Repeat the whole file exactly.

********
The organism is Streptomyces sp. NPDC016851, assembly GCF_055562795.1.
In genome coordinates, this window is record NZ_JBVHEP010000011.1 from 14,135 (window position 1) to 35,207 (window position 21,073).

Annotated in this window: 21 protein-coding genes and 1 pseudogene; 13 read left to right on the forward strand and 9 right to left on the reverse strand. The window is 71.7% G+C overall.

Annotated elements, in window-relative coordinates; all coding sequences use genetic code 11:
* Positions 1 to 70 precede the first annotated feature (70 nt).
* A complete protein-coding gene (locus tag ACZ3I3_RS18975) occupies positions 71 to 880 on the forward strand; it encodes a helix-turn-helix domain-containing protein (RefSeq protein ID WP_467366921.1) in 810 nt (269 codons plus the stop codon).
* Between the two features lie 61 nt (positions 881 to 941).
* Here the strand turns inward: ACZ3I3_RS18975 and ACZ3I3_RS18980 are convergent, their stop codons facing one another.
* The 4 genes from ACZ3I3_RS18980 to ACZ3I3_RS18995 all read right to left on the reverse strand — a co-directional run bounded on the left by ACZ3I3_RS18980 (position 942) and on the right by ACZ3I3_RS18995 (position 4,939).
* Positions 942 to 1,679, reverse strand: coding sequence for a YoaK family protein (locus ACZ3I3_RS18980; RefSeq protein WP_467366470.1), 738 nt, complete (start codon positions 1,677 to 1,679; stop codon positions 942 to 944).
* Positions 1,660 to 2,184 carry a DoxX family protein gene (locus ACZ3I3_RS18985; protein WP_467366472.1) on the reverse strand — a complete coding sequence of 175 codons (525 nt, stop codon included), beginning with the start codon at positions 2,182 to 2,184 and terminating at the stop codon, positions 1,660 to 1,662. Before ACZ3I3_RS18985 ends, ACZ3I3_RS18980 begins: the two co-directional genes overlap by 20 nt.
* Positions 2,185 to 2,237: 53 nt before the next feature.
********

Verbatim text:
The organism is Streptomyces sp. NPDC016851, assembly GCF_055562795.1.
In genome coordinates, this window is record NZ_JBVHEP010000011.1 from 14,135 (window position 1) to 35,207 (window position 21,073).

Annotated in this window: 21 protein-coding genes and 1 pseudogene; 13 read left to right on the forward strand and 9 right to left on the reverse strand. The window is 71.7% G+C overall.

Annotated elements, in window-relative coordinates; all coding sequences use genetic code 11:
* Positions 1 to 70 precede the first annotated feature (70 nt).
* A complete protein-coding gene (locus tag ACZ3I3_RS18975) occupies positions 71 to 880 on the forward strand; it encodes a helix-turn-helix domain-containing protein (RefSeq protein ID WP_467366921.1) in 810 nt (269 codons plus the stop codon).
* Between the two features lie 61 nt (positions 881 to 941).
* Here the strand turns inward: ACZ3I3_RS18975 and ACZ3I3_RS18980 are convergent, their stop codons facing one another.
* The 4 genes from ACZ3I3_RS18980 to ACZ3I3_RS18995 all read right to left on the reverse strand — a co-directional run bounded on the left by ACZ3I3_RS18980 (position 942) and on the right by ACZ3I3_RS18995 (position 4,939).
* Positions 942 to 1,679, reverse strand: coding sequence for a YoaK family protein (locus ACZ3I3_RS18980; RefSeq protein WP_467366470.1), 738 nt, complete (start codon positions 1,677 to 1,679; stop codon positions 942 to 944).
* Positions 1,660 to 2,184 carry a DoxX family protein gene (locus ACZ3I3_RS18985; protein WP_467366472.1) on the reverse strand — a complete coding sequence of 175 codons (525 nt, stop codon included), beginning with the start codon at positions 2,182 to 2,184 and terminating at the stop codon, positions 1,660 to 1,662. Before ACZ3I3_RS18985 ends, ACZ3I3_RS18980 begins: the two co-directional genes overlap by 20 nt.
* Positions 2,185 to 2,237: 53 nt before the next feature.